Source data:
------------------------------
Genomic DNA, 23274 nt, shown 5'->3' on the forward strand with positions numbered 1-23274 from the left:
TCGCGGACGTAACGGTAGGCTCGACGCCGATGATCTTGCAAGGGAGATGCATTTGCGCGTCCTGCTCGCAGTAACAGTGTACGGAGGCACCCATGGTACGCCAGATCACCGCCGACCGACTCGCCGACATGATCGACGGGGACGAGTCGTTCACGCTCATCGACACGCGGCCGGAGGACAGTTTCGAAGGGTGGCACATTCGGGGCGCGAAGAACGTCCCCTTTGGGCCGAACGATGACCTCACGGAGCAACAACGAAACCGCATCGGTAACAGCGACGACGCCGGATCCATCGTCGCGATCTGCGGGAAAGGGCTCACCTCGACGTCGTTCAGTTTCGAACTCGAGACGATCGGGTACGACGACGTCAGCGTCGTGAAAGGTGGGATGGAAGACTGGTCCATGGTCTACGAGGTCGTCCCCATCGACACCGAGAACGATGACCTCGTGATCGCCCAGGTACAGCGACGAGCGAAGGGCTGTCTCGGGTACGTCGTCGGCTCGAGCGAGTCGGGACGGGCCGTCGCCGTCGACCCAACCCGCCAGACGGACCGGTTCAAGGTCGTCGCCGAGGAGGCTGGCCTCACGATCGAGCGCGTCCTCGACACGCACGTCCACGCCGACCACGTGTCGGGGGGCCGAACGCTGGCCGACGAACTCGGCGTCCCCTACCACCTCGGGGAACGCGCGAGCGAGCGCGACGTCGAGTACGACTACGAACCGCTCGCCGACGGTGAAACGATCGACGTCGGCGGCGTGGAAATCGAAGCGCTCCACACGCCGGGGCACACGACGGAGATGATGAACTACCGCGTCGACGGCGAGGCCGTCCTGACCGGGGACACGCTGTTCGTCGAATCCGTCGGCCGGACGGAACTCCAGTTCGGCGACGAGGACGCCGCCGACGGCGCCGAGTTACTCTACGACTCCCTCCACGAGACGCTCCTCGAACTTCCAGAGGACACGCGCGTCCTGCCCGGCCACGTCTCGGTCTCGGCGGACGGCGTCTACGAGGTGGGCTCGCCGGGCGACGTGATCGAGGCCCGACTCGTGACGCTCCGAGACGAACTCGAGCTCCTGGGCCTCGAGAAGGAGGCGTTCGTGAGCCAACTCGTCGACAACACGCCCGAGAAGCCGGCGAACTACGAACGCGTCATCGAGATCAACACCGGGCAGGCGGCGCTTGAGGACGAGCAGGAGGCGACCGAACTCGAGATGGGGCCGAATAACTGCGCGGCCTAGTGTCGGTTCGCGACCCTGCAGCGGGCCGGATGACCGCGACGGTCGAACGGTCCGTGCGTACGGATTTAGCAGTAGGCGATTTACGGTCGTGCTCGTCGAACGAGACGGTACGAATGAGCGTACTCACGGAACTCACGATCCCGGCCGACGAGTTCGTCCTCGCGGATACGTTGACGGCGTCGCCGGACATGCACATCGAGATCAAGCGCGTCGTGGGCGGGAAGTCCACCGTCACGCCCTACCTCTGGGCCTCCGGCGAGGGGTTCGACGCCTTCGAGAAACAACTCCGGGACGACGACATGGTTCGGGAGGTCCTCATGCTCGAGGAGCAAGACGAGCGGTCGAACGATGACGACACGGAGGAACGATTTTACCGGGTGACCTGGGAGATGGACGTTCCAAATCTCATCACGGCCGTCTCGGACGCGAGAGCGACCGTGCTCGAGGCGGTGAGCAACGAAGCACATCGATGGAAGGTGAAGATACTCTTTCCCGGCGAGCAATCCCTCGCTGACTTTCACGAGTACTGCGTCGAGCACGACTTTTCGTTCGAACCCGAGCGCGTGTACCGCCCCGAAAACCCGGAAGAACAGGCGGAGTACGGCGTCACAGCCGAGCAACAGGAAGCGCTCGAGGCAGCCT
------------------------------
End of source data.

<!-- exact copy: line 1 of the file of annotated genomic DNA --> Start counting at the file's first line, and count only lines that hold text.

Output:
Genomic DNA, 23274 nt, shown 5'->3' on the forward strand with positions numbered 1-23274 from the left: